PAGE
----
I pulled out my favorite editor (who is Terry O'Hara, but not that kind of editor) to make a few changes to HTML::Template. First up was to allow a tied array to be used when its length varies. Also, I had HTML::Template::LOOP::output() take a reference to $result from the caller as a parameter yet did it in such a way that it would still operate as before (you case...ummm...I was brainwashed in boy scouts. I must always be prepared). I used HTML::Template 2.6. These are the alterations I made:

2467c2467 < $param_map->{$param}[HTML::Template::LOOP::PARAM_SET] = [@{$va +lue}]; --- > $param_map->{$param}[HTML::Template::LOOP::PARAM_SET] = $value +; 2612c2612 < eval { $result .= $line->output($x, $options->{loop_context_ +vars}); }; --- > eval { $line->output($x, $options->{loop_context_vars},\$res +ult); }; 2885a2886,2888 > my $result; > my $blank = ""; > $result = shift or $result = \$blank; 2906c2908 < $result .= $template->output; --- > ${$result} .= $template->output; 2914c2916 < return $result; --- > return ${$result};

Now for my tie module.

package Tie::Array::SubIterator; use base Tie::Array; sub TIEARRAY { my $class = shift; my %in = @_; $in{'length'} = -1 unless $in{'length'} && $in{'length'} =~ /^\d$/; die "Expected coderef for next option" unless ref($in{'next'}) eq "C +ODE"; die "Expected coderef for determine_end option" unless !defined($in{ +'determine_end'}) or $in{'length'} < 0 or ref($in{'determine_end'}) e +q "CODE"; $in{'determine_end'} = sub { return defined(+shift->{'last_result'}) + ? 0:1; } if (!$in{'determine_end'} && $in{'length'} < 0); $in{'last_counted'} = 0; $in{'ended'} = 0; my $self = bless \%in, $class; eval { $self->{'last_result'} = $self->{'next'}->($self,0) if $self- +>{'length'} < 0; }; $self->{'ended'} = 1 if $@; return $self; } sub FETCH { my $self = shift; return $self->{'next'}->($shift,@_) if ($self->{length} > -1); my $last = $self->{'last_result'}; eval { $self->{'last_result'} = $self->{'next'}->($self,++$_[0]) unl +ess $self->{'ended'}; }; $self->{'ended'} = 1 if $@; return $last; } sub FETCHSIZE { $self = shift; return $self->{'length'} if $self->{'length'} > -1; ++$self->{'last_counted'} unless ($self->{'ended'}) || ($self->{'end +ed'} = $self->{determine_end}->($self)); $self->{'last_counted'}; } sub DESTROY { my $self = $_[0]; $self->{destroy}->(@_) if ref($self->{destroy}) eq "CODE"; } 1;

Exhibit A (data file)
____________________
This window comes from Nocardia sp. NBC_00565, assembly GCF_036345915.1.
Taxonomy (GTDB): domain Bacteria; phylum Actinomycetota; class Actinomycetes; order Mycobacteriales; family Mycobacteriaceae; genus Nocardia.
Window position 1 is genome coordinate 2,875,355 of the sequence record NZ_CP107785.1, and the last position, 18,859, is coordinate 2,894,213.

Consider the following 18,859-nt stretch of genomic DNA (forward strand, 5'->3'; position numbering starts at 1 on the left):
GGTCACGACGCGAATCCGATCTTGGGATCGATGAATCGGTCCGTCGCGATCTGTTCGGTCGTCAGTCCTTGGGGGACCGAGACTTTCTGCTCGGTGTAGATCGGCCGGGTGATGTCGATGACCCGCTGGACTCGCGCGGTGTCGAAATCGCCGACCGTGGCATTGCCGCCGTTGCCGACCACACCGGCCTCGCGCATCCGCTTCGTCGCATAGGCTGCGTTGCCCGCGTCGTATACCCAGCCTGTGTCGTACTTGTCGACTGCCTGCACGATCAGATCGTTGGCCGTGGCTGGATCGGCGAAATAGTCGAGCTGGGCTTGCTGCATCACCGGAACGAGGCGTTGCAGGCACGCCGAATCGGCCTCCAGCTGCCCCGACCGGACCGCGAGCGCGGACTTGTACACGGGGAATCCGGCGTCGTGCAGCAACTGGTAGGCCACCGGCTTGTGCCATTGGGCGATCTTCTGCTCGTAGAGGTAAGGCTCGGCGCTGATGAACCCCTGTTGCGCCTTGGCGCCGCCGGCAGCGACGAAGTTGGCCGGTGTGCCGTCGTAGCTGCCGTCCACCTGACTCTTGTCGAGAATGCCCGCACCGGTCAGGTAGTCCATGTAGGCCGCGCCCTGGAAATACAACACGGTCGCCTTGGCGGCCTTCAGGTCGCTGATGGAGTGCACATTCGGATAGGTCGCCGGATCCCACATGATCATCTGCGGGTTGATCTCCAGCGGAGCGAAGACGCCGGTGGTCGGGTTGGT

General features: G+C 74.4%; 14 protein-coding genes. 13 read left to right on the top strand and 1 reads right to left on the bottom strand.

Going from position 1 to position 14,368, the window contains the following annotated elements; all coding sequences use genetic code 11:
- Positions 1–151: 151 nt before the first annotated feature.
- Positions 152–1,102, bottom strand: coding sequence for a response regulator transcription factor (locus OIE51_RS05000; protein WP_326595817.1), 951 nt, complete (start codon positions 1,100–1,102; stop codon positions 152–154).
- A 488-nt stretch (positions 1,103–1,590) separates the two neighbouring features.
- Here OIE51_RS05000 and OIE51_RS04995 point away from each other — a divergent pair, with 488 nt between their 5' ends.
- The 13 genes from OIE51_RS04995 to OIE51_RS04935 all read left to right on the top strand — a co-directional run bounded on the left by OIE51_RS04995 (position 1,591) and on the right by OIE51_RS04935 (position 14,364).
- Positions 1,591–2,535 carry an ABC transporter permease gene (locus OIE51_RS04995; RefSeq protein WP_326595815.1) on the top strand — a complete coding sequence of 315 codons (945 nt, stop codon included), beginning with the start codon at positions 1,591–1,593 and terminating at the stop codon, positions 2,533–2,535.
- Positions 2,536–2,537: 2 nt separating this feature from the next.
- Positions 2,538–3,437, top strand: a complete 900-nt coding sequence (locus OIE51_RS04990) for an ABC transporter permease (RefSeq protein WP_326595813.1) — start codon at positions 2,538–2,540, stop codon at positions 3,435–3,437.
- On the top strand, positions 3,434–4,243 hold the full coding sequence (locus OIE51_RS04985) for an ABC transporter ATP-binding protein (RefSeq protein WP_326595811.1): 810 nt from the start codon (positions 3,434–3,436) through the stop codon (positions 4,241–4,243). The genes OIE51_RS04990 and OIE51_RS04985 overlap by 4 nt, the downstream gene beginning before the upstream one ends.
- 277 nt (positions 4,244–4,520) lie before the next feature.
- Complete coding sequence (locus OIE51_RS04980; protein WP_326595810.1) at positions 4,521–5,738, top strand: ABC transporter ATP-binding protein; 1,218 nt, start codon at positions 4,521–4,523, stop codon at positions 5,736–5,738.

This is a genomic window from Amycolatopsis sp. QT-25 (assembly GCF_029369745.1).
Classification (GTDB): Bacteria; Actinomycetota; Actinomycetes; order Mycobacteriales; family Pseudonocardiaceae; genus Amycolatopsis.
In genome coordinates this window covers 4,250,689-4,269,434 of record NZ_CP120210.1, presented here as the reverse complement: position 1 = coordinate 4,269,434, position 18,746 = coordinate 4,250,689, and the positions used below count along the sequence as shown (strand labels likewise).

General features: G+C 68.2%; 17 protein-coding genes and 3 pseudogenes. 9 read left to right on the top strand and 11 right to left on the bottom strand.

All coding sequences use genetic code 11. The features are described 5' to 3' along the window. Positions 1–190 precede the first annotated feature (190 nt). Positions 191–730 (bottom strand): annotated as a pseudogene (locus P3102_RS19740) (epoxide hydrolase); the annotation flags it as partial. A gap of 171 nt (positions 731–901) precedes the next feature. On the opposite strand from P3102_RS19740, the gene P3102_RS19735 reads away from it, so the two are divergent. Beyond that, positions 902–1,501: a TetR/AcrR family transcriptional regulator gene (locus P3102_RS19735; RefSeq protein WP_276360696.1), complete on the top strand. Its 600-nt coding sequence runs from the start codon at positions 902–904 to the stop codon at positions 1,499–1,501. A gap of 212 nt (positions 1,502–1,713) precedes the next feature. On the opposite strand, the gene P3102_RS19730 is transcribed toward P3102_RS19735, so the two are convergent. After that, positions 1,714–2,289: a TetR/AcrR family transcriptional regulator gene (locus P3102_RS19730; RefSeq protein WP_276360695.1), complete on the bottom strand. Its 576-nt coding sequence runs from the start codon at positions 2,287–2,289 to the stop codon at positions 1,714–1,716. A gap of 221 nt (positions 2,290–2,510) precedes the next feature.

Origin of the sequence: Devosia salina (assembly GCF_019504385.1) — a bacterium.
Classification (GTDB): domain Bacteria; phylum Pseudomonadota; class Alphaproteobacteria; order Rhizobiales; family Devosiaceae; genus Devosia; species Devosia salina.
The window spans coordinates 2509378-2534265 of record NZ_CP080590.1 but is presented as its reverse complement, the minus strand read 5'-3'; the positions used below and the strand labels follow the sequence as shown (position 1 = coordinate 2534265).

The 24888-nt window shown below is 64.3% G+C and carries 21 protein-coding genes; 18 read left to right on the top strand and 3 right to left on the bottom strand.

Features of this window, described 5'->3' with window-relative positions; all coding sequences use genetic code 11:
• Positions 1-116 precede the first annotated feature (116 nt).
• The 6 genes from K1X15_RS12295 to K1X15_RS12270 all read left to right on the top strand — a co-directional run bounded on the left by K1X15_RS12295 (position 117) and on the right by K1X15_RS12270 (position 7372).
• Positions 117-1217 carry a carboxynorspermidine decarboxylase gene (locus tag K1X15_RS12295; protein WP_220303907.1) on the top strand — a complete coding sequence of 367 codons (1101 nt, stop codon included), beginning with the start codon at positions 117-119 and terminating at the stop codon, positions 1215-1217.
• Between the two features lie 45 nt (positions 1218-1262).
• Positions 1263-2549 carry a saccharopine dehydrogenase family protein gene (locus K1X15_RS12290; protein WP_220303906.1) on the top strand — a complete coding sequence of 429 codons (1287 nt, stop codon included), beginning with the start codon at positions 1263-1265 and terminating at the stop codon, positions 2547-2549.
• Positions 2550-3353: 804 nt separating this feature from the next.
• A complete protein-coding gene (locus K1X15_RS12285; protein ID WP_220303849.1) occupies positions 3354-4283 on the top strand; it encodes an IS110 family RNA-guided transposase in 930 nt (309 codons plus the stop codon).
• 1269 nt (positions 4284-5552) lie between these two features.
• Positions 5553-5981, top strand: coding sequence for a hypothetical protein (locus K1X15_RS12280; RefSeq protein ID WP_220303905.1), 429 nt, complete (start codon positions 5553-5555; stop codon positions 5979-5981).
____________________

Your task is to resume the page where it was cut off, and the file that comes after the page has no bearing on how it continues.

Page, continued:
Some may find this module to be fairly disgusting (I know I do), but it allows for a number of options to be passed to it. First, it must have a next option set to a coderef. That's pretty much all you need for it to work, as long as it returns undef when it's finished. Next is passed a copy of the object (which is a blessed hashref) and the parameters passed to fetch. You can also use your own method for determining the end by setting determine_end to a coderef. It should return something that can be evaluated as true when it thinks we should end. Remember that values are prefetched. Check the last_result value of the hashref passed as the first parameter if you would like to see what the next iteration should return. If you wish for only a certain number of iterations to be performed, just set length to some number greater than -1 and your next will be executed that many times. In all truth, the module is still very rough. (Sorry if that was the worst description ever)